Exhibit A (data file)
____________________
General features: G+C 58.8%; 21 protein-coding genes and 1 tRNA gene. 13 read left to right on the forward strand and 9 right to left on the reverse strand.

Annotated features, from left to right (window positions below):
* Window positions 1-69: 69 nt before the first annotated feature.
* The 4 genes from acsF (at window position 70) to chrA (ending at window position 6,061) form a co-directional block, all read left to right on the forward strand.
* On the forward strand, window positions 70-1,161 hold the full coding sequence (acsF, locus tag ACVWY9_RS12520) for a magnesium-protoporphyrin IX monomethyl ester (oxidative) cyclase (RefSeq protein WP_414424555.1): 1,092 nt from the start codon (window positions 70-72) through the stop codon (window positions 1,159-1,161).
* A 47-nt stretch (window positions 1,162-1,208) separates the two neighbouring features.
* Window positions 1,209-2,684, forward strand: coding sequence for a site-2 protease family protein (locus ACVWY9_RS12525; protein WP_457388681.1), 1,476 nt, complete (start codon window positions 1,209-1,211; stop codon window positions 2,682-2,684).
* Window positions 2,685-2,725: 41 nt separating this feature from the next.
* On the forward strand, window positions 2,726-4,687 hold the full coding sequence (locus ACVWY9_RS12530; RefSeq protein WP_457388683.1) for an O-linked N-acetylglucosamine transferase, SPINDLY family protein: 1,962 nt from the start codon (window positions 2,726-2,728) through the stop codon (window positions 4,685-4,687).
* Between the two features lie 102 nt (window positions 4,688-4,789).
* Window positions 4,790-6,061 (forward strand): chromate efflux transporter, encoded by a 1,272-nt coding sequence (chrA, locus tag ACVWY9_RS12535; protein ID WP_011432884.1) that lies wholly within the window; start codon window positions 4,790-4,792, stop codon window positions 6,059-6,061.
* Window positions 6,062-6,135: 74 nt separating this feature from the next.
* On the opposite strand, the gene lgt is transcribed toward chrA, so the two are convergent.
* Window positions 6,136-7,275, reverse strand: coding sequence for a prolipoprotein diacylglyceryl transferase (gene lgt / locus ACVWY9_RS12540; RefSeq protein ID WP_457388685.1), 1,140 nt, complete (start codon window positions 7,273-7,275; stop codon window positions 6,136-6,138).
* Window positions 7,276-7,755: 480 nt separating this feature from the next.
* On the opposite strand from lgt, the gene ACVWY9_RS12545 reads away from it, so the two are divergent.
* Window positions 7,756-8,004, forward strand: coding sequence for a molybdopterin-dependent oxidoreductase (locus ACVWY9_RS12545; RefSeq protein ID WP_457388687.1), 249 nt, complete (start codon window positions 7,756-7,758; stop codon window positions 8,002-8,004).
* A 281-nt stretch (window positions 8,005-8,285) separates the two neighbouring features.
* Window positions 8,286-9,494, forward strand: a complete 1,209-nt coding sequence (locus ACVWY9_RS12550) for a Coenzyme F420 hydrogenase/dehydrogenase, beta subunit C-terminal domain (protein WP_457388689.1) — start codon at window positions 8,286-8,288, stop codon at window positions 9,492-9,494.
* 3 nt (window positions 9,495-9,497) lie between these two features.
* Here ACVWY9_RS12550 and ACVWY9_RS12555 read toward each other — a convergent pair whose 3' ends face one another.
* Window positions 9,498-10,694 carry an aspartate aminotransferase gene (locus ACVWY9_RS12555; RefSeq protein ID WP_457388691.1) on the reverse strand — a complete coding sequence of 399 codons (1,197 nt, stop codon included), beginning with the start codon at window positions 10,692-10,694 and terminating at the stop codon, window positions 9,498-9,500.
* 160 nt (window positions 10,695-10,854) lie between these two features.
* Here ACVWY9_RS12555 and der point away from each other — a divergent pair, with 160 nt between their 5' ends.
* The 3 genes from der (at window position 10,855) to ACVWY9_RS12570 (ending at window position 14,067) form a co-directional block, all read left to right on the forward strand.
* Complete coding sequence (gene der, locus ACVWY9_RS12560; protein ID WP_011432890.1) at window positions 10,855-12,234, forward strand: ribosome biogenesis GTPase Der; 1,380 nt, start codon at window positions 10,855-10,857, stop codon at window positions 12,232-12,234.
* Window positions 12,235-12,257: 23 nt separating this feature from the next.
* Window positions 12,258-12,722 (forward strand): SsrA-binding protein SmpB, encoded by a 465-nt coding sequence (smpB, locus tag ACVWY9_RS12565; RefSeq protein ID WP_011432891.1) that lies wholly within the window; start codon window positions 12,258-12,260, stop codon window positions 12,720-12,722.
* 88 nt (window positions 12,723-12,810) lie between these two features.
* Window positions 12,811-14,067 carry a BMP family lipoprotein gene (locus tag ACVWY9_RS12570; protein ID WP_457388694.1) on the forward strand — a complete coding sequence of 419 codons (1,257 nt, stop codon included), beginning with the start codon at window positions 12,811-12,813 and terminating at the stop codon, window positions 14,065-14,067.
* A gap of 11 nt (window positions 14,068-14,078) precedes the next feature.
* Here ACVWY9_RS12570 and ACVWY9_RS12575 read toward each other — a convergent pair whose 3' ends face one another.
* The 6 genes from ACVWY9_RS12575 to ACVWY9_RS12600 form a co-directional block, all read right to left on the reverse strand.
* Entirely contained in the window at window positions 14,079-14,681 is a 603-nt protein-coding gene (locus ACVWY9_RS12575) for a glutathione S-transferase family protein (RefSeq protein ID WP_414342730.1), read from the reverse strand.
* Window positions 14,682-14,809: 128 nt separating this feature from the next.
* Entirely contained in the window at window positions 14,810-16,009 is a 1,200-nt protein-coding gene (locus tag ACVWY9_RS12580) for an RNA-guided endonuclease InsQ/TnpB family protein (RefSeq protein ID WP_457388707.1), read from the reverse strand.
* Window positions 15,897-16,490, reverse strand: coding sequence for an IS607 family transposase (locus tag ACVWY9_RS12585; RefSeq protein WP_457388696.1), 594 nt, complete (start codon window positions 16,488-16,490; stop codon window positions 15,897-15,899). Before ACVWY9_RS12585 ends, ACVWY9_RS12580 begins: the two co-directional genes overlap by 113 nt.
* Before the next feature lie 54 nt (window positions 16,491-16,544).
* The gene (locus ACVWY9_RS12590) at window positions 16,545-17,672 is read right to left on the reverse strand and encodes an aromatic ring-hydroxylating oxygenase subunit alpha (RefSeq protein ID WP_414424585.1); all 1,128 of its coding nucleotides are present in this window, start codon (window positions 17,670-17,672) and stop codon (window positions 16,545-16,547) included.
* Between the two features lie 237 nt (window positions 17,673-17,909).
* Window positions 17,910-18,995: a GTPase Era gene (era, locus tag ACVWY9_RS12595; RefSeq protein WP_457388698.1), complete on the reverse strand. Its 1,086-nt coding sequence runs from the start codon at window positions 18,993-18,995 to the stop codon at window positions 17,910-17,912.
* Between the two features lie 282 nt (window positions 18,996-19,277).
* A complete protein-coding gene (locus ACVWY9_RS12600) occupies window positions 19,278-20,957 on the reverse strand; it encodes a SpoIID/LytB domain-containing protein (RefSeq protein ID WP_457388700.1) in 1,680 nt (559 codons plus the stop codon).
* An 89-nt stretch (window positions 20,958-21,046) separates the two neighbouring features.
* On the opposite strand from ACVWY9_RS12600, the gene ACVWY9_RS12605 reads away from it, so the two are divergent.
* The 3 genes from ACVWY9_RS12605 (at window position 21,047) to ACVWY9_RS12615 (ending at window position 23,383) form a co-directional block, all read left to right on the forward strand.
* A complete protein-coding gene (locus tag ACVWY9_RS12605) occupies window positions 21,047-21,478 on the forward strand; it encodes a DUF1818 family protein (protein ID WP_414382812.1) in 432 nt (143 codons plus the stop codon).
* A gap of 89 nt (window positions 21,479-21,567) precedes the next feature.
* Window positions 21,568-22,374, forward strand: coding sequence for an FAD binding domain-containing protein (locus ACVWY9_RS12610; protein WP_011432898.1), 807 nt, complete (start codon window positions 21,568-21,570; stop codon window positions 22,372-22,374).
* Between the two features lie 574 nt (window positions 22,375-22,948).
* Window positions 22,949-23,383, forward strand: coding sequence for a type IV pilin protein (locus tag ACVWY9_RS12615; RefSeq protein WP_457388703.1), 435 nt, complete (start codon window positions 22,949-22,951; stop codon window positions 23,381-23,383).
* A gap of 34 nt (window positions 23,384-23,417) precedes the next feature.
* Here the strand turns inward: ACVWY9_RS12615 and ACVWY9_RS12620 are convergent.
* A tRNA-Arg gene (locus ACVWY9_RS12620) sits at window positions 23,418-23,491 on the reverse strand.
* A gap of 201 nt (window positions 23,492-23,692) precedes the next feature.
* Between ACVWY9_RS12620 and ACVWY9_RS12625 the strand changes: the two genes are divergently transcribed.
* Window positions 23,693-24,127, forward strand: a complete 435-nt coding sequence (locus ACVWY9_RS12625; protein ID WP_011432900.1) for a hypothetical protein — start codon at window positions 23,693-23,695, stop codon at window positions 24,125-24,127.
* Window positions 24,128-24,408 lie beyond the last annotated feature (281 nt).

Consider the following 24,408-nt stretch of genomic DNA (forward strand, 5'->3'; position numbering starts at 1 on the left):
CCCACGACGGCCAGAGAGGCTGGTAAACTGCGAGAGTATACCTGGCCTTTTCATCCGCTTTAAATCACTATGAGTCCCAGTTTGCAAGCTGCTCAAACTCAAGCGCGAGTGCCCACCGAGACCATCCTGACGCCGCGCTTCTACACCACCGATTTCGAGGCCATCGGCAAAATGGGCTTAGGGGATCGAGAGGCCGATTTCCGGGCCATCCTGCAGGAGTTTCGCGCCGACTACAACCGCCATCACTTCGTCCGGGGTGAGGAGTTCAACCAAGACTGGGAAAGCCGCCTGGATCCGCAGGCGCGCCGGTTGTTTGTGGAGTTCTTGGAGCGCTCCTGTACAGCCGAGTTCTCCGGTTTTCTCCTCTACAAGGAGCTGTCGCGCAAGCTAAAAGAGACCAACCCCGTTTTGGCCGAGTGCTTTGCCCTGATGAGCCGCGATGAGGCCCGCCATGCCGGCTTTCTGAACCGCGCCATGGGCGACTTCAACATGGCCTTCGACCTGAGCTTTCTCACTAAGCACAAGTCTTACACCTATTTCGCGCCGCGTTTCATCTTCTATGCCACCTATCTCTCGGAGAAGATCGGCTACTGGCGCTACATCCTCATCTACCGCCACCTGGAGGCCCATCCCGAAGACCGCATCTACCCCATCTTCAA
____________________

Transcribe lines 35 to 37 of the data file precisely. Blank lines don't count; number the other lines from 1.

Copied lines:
* Window positions 14,682-14,809: 128 nt separating this feature from the next.
* Entirely contained in the window at window positions 14,810-16,009 is a 1,200-nt protein-coding gene (locus tag ACVWY9_RS12580) for an RNA-guided endonuclease InsQ/TnpB family protein (RefSeq protein ID WP_457388707.1), read from the reverse strand.
* Window positions 15,897-16,490, reverse strand: coding sequence for an IS607 family transposase (locus tag ACVWY9_RS12585; RefSeq protein WP_457388696.1), 594 nt, complete (start codon window positions 16,488-16,490; stop codon window positions 15,897-15,899). Before ACVWY9_RS12585 ends, ACVWY9_RS12580 begins: the two co-directional genes overlap by 113 nt.